Heading into our Tuesday night Blueprint for Accountability show at Georgetown University (and live at Fora.tv!) we’re looking back at our Radio Free Dylan podcast with author and journalist Ron Suskind.
Ron is a Pulitzer Prize-winning journalist and author. Suskind’s latest book, “Confidence Men” is a multi-layered narrative about the fall of the U.S. economy, the rise of Barack Obama, and the President’s harrowing battle to take control of his White House and earn the confidence of the American people. Here’s our interview with him.
This podcast was originally produced in November 2011.
“It’s a crossroads moment in America,” says Ron Suskind. “There’s no doubt about that. And the question is can we exercise informed consent with an emphasis on informed, and do it responsibly? That’s the challenge we face.”
On this episode of Radio Free Dylan, Pulitzer-prize winning author Ron Suskind joins Dylan to discuss in-depth his new book Confidence Men: Wall Street, Washington, and the Education of a President. While his book received great attention for being an indictment of the Presidents inability to effectively engage the banking system during the 2008 crisis, it also provides fascinating new insight into the powerful and often competing roles of Tim Geithner, Larry Summers, Eric Holder and other senior administration officials at the height of the crisis.
It is the tale of their decisions behind closed doors, their collective guidance to the President, their unspoken loyalties and, most often, their missteps in dealing with the financial crisis. Understanding these mistakes and their effect on our economy, Ron believes, is a big part of what has led to the Occupy Wall Street protests over the past month.
“You can’t imagine the number of calls I’m getting from folks up on Wall Street right now at the demonstrations in the Occupy Wall Street movement. Literally, every one of them is going page by page saying here, finally, is the evidence,” says Ron.
Suskind points to March of 2009 as a turning point in Obama’s presidency. As he describes it, “Even Summers is on his side about taking down the too big to fail banks starting with Citi. Obama’s ready to go, he says, “I want to plan for how this will work. We’ll use $200 billion in the TARP fund… at the beginning, “we’ll do that first, we’ll go back to Congress for money to do the whole system right.” Tim Geithner basically says to himself and in the meeting, “the President doesn’t know what he’s talking about, he doesn’t understand this.” Geithner slow-walks him. A month later, nothing has been done even after the President ordered a lay-down, a plan, a real plan, only Treasury could write up that plan for how to do it. Obama at that moment gets the wind knocked out of him. And after that, you can see him just adrift,” says Suskind.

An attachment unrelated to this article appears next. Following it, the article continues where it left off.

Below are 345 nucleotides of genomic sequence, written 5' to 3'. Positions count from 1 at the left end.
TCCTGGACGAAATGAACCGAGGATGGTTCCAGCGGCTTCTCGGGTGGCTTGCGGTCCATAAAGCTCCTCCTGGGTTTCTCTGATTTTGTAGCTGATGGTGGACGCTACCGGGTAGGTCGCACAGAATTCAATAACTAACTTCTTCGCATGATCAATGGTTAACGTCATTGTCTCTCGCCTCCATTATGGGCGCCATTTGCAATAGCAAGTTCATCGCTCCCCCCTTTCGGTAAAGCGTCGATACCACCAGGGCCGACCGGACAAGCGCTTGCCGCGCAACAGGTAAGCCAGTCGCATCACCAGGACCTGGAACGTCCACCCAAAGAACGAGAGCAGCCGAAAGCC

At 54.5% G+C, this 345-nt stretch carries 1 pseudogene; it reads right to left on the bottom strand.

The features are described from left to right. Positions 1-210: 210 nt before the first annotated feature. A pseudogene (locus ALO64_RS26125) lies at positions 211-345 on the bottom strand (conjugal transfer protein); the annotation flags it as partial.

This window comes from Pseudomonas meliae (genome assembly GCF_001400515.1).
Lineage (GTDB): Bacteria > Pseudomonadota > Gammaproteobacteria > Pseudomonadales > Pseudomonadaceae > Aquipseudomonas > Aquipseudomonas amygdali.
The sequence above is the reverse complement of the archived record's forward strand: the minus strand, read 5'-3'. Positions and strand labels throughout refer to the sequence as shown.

Obama’s need for consensus, Suskind believes, is what got the president stuck in neutral when he should have been pulling ahead full throttle. “All the advisers in the room, they all have high IQs, they’ve got sterling credentials, let’s see if I can get them to agree. They don’t agree, and because they don’t agree, Obama doesn’t have the confidence to move. That’s the bottom line of what happened for must of the first two years of this presidency.”
As to why there have been no prosecutions in the financial crisis, Suskind says that it’s due to lack of direction from the top down. “They’ve managed to skirt the letter of the law, you move on a racketeering front we’ve done with the mob, all the way through the difficult days for the mob over the last three decades. That’s what you do. That’s what prosecutors do. And the reason that it hasn’t happened is because I don’t think there’s forceful opinion and guidance from the top, period,” says Suskind.
“Barack Obama actually wanted to do more things than he ended up doing, whether it’s because he couldn’t muster the confidence to exercise executive power, whether it was Tim and Larry standing in the way, whatever it was, necessity is the mother of invention, he is in a moment that is indisputably one of increasing desperation,” says Suskind.
Suskind concludes that Geithner blocked the plan to resolve Citigroup from being formed. When asked whether he believes Geither is currently blocking a resolution plan for Bank of America, Suskind believes he is. “Looking at Tim’s behavior over the last almost three years, frankly take the New York fed four or five years, absolutely. I think that would contort with his views and his behavior up to now. Geithner does not believe that the country can survive without these large banks,” says Suskind.
Suskind also lays out the best-case scenario for the President at this point in 2011, and heading into 2012. “He has a long-shot personality, he’s at his best when odds are longest. This may be a moment, if there is a moment where he goes back to the closet, dusts off things he wanted to do to be essentially the President he was elected to be, and he may roll them out now with so little to lose. Frankly, what’s he got to lose at this point? He’s not getting Wall Street’s money anyway; they’re all going to Republicans, and many of these things might not even get passed, but at least he has to be true to his oath, “this is what I believe,” that could change the conversation, at least change the conversation in the next couple of months.
– Meg Robertson is a digital producer for DylanRatigan.com.